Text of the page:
Jan. 7, 2022 12:55 pm ET
Daniel Rasmussen, the hedge-fund fellow reviewing Andrew Lo and Stephen Foerster’s “In Pursuit of the Perfect Portfolio” (Bookshelf, Jan. 5), may have been constrained by what isn’t in the book (taxes) or by what he does for a living (investing actively). But an assessment of portfolio performance cannot be done only on a pretax basis, however hard it might seem to figure out after-tax results.
Here is a shortcut for investors: There are no income taxes on what you do not sell. You can hold a stock or an index fund forever. And when you die, your untaxed gains are forgiven permanently. Death without taxes—that is the miracle of the “step up in basis.”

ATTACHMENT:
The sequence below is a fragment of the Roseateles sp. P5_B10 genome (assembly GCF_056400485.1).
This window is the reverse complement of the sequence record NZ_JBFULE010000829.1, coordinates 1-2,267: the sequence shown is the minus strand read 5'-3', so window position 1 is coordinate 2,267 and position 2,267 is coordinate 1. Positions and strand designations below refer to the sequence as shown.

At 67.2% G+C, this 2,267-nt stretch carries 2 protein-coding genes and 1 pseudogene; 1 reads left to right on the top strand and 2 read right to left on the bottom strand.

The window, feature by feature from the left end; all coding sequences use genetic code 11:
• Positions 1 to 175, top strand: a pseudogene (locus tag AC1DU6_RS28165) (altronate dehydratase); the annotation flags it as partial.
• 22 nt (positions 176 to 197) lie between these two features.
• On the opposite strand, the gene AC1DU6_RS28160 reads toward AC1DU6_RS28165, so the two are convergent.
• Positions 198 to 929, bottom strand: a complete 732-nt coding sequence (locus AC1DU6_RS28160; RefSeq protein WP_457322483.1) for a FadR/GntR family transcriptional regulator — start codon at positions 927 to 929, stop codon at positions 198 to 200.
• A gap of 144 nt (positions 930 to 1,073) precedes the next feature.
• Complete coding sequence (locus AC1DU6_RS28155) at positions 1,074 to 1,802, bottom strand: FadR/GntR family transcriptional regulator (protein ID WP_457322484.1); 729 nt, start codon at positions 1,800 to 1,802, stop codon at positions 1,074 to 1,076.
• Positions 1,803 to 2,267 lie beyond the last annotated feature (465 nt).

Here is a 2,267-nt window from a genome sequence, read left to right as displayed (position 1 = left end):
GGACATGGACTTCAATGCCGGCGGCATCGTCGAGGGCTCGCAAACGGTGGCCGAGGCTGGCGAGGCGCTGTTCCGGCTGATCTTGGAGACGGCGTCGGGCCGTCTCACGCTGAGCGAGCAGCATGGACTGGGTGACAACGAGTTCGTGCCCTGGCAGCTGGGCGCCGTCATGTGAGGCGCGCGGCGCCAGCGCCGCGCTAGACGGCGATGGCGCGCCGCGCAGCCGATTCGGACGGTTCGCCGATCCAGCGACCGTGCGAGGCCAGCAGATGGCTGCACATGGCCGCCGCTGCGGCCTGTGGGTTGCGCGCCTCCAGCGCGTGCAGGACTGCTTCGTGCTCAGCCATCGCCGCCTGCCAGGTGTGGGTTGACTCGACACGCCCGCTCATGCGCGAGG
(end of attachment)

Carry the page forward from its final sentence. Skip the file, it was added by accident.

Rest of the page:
If you measure any active trading strategy against after-tax, passive buying and holding of an index fund, you will see that active investing is not the way to go unless you are not just smarter than, but roughly twice as smart as, the market. I am not arguing that untaxed gains make for good policy. Actually, it is terrible policy, because it accelerates wealth inequality. But that is Congress’s problem, not yours.
Santa Monica, Calif.
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